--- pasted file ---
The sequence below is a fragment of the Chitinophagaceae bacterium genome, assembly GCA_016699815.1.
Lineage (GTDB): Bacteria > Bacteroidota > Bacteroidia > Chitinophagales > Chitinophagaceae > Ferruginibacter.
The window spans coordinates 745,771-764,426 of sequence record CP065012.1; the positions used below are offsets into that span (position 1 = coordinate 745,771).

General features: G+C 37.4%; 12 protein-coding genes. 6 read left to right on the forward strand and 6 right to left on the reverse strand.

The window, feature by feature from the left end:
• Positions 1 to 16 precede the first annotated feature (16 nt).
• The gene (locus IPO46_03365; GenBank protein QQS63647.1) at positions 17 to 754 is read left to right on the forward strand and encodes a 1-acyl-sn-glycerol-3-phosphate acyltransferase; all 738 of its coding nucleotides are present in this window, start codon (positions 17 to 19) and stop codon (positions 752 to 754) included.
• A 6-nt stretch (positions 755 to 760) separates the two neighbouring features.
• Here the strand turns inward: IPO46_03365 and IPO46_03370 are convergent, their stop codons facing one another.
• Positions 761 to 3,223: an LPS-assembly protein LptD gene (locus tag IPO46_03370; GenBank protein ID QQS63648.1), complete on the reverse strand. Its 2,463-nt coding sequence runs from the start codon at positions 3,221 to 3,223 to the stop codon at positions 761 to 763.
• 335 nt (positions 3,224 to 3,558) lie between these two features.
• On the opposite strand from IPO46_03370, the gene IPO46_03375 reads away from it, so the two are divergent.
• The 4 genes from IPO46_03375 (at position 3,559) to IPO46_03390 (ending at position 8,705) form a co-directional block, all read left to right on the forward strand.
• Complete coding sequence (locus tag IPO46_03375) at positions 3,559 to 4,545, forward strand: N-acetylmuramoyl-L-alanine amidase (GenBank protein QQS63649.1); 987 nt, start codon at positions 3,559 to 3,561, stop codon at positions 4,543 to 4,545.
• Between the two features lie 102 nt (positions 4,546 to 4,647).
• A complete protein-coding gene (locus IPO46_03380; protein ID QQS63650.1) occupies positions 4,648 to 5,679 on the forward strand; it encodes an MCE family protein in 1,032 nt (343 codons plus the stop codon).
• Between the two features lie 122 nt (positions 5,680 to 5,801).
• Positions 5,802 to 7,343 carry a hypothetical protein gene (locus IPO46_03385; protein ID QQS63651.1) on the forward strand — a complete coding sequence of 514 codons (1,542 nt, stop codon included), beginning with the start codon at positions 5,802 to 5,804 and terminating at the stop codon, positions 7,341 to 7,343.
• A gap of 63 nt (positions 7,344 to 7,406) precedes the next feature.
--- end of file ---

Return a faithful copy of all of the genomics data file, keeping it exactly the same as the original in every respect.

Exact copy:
The sequence below is a fragment of the Chitinophagaceae bacterium genome, assembly GCA_016699815.1.
Lineage (GTDB): Bacteria > Bacteroidota > Bacteroidia > Chitinophagales > Chitinophagaceae > Ferruginibacter.
The window spans coordinates 745,771-764,426 of sequence record CP065012.1; the positions used below are offsets into that span (position 1 = coordinate 745,771).

General features: G+C 37.4%; 12 protein-coding genes. 6 read left to right on the forward strand and 6 right to left on the reverse strand.

The window, feature by feature from the left end:
• Positions 1 to 16 precede the first annotated feature (16 nt).
• The gene (locus IPO46_03365; GenBank protein QQS63647.1) at positions 17 to 754 is read left to right on the forward strand and encodes a 1-acyl-sn-glycerol-3-phosphate acyltransferase; all 738 of its coding nucleotides are present in this window, start codon (positions 17 to 19) and stop codon (positions 752 to 754) included.
• A 6-nt stretch (positions 755 to 760) separates the two neighbouring features.
• Here the strand turns inward: IPO46_03365 and IPO46_03370 are convergent, their stop codons facing one another.
• Positions 761 to 3,223: an LPS-assembly protein LptD gene (locus tag IPO46_03370; GenBank protein ID QQS63648.1), complete on the reverse strand. Its 2,463-nt coding sequence runs from the start codon at positions 3,221 to 3,223 to the stop codon at positions 761 to 763.
• 335 nt (positions 3,224 to 3,558) lie between these two features.
• On the opposite strand from IPO46_03370, the gene IPO46_03375 reads away from it, so the two are divergent.
• The 4 genes from IPO46_03375 (at position 3,559) to IPO46_03390 (ending at position 8,705) form a co-directional block, all read left to right on the forward strand.
• Complete coding sequence (locus tag IPO46_03375) at positions 3,559 to 4,545, forward strand: N-acetylmuramoyl-L-alanine amidase (GenBank protein QQS63649.1); 987 nt, start codon at positions 3,559 to 3,561, stop codon at positions 4,543 to 4,545.
• Between the two features lie 102 nt (positions 4,546 to 4,647).
• A complete protein-coding gene (locus IPO46_03380; protein ID QQS63650.1) occupies positions 4,648 to 5,679 on the forward strand; it encodes an MCE family protein in 1,032 nt (343 codons plus the stop codon).
• Between the two features lie 122 nt (positions 5,680 to 5,801).
• Positions 5,802 to 7,343 carry a hypothetical protein gene (locus IPO46_03385; protein ID QQS63651.1) on the forward strand — a complete coding sequence of 514 codons (1,542 nt, stop codon included), beginning with the start codon at positions 5,802 to 5,804 and terminating at the stop codon, positions 7,341 to 7,343.
• A gap of 63 nt (positions 7,344 to 7,406) precedes the next feature.